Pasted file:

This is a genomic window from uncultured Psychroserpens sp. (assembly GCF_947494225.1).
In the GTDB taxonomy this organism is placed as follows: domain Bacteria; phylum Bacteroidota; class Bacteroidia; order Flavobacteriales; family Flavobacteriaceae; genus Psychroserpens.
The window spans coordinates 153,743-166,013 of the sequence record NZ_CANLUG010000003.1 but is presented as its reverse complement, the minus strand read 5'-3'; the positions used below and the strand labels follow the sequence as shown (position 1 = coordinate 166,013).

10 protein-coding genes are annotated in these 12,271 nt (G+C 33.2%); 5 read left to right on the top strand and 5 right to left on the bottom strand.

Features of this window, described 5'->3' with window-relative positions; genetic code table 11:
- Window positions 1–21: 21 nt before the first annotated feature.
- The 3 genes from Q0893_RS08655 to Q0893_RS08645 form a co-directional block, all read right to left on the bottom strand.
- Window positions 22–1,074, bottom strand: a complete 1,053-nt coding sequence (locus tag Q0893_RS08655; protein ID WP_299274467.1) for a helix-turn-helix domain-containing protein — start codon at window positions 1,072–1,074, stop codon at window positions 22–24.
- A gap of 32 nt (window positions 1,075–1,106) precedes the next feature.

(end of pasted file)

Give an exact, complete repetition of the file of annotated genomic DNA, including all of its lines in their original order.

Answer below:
This is a genomic window from uncultured Psychroserpens sp. (assembly GCF_947494225.1).
In the GTDB taxonomy this organism is placed as follows: domain Bacteria; phylum Bacteroidota; class Bacteroidia; order Flavobacteriales; family Flavobacteriaceae; genus Psychroserpens.
The window spans coordinates 153,743-166,013 of the sequence record NZ_CANLUG010000003.1 but is presented as its reverse complement, the minus strand read 5'-3'; the positions used below and the strand labels follow the sequence as shown (position 1 = coordinate 166,013).

10 protein-coding genes are annotated in these 12,271 nt (G+C 33.2%); 5 read left to right on the top strand and 5 right to left on the bottom strand.

Features of this window, described 5'->3' with window-relative positions; genetic code table 11:
- Window positions 1–21: 21 nt before the first annotated feature.
- The 3 genes from Q0893_RS08655 to Q0893_RS08645 form a co-directional block, all read right to left on the bottom strand.
- Window positions 22–1,074, bottom strand: a complete 1,053-nt coding sequence (locus tag Q0893_RS08655; protein ID WP_299274467.1) for a helix-turn-helix domain-containing protein — start codon at window positions 1,072–1,074, stop codon at window positions 22–24.
- A gap of 32 nt (window positions 1,075–1,106) precedes the next feature.